It’s not just that our athletes have made innumerable sacrifices over the course of their lives. Olympic athletes are unique. In many cases, they train their whole lives for a chance to compete once in the holy grail of international competitions. If Canada boycotts the Sochi Games we will be denying Canadians their one and only chance to capture Gold at the Olympics.

TAKleven via Flickr

TAKleven via Flickr

Take Alex Harvey for instance, the twenty-five year old cross-country skier from Quebec City. In the 2011 World Championships, Harvey and his teammate Devon Kershaw made history. They won gold in the team sprint, becoming the first Canadian men to ever reach the podium in cross-country skiing. The Sochi Games are Harvey’s chance to be rewarded for a lifetime of hard work. He’ll be past his prime by the time Pyeongchang rolls around. It would be unfair for Canada to deny Harvey and his fellow Olympians the opportunity that they’ve been working towards their entire life. Harvey deserves his chance at Olympic Gold.

While Canadian Olympians have spoken out against Russia’s anti-gay legislation, they’ll be all business when they arrive in Russia in just over three months. The Olympics are a display of the most spectacular athletic ability that our world has to offer. The Games provide an opportunity for different peoples across the world to come together. For two weeks in February, we can transcend our political differences. We may disagree with Russia, but perhaps the Olympics will remind us that when it comes down to it, we’re not so different after all.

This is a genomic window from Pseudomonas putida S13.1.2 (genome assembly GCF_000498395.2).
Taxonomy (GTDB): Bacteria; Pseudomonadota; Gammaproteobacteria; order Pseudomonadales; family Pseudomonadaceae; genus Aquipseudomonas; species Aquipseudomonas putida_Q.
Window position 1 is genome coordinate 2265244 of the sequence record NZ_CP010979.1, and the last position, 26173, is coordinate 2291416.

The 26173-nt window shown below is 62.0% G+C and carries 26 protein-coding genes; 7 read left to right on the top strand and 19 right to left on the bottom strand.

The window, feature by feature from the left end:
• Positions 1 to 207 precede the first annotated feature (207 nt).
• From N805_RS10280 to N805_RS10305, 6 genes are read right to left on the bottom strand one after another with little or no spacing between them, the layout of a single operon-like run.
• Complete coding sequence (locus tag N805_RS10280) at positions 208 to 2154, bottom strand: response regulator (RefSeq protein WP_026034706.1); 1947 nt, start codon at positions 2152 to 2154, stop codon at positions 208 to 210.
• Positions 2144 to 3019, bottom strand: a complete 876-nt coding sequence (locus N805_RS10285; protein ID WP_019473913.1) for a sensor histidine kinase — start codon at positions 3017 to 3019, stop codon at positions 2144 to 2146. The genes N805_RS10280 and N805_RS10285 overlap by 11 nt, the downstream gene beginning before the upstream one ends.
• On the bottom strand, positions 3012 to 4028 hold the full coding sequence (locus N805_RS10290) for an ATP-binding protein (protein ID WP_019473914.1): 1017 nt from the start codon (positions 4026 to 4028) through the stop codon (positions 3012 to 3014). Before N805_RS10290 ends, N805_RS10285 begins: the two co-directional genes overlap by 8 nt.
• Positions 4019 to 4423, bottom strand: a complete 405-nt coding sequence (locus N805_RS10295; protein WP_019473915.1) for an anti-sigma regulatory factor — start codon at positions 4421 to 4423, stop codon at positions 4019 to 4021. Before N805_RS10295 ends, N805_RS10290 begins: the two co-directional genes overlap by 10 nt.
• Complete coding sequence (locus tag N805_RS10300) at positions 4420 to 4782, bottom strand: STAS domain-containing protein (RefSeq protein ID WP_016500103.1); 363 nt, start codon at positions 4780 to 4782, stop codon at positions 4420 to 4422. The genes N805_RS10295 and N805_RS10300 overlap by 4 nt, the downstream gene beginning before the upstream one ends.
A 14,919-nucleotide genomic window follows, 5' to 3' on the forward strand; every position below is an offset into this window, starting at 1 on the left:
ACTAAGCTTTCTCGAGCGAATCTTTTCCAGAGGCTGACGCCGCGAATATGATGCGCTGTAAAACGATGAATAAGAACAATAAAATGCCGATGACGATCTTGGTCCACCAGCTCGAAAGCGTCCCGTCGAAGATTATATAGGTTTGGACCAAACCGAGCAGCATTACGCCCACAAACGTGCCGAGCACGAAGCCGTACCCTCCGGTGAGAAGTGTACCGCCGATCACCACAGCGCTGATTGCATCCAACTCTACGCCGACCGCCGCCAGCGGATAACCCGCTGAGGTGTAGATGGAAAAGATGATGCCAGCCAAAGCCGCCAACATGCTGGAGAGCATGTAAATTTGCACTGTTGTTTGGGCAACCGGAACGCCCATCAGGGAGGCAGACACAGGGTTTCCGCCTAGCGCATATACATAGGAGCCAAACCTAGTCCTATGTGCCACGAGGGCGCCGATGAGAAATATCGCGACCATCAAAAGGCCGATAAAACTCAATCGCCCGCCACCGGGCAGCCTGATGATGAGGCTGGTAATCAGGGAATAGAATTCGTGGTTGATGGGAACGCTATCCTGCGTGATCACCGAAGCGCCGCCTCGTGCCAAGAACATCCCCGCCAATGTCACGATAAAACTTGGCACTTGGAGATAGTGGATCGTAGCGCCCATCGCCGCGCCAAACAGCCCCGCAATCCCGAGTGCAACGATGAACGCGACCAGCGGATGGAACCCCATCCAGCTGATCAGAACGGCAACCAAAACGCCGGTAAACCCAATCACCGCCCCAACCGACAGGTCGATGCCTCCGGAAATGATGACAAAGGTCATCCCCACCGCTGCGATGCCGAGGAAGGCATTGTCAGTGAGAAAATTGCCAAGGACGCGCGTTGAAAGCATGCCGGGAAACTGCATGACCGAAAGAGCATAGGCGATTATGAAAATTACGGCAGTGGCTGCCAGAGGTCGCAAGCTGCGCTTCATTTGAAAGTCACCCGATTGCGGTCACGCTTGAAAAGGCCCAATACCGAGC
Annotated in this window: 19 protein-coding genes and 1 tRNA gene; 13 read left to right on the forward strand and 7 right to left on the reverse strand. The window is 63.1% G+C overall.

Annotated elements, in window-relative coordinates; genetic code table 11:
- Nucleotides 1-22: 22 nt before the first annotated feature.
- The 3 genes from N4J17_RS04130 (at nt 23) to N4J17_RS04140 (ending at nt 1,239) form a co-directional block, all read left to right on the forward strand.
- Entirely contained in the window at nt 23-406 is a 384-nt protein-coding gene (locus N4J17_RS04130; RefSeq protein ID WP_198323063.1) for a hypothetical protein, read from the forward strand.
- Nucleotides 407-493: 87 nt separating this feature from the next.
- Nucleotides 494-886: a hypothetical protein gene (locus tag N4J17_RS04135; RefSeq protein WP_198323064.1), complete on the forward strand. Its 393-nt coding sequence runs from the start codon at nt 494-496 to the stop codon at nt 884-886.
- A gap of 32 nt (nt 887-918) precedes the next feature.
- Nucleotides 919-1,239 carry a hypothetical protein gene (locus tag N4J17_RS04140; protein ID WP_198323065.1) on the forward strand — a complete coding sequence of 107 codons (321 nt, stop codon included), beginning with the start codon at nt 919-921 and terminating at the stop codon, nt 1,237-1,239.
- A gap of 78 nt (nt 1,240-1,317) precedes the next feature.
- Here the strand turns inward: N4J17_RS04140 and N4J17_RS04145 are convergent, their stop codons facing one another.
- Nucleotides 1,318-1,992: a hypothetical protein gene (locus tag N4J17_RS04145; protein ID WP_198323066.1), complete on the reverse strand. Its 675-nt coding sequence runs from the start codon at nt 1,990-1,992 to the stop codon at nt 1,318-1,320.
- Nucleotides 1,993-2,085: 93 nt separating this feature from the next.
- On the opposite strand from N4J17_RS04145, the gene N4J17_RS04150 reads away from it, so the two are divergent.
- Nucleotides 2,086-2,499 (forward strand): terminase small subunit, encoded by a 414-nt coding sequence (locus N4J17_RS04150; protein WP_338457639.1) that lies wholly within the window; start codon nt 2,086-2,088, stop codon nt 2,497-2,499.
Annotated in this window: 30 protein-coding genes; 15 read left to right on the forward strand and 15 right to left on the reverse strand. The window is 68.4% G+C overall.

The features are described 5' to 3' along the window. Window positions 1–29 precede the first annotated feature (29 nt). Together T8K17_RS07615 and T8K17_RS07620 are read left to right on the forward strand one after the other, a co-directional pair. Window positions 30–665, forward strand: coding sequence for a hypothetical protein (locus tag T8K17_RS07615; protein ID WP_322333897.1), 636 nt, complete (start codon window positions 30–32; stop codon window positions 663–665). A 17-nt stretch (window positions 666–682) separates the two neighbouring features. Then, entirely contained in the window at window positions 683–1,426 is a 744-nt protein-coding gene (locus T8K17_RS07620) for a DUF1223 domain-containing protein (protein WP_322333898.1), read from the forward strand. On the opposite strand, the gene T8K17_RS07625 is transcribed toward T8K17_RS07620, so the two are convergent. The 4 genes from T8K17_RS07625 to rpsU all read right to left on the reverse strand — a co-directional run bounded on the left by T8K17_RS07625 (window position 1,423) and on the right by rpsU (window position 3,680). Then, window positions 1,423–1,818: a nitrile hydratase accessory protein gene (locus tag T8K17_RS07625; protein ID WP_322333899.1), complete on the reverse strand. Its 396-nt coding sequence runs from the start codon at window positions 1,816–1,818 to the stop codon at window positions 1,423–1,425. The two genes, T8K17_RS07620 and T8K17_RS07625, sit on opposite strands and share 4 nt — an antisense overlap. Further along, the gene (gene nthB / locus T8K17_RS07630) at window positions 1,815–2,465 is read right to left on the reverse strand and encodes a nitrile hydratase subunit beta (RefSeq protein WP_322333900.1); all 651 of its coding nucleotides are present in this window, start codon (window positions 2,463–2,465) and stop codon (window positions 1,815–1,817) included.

That engagement might just open the door to a constructive dialogue with Russia. If Canada attends the Olympics, we can negotiate with Russia in the future. We stand a chance at persuading Putin to roll back his oppressive legislation.

A Canadian boycott of the Sochi Olympics will be hugely embarrassing for the Russian regime. This embarrassment will not result in anything positive. Russia will look inwards, the government will attempt to further define itself in opposition to the West, and the LGBT community will be no better off.

If we hope to one day, see a Russia where all citizens are treated with the same level of dignity and respect that they are in Canada, then we must not boycott the Olympic Games. Change will not occur quickly enough for the many Russians that are suffering in the status quo. Yet, only through engagement with Russia, will we be able to help them.

-Lewis Fainer


(The views expressed in this article may not reflect the views of the authors or the McGill Debating Union)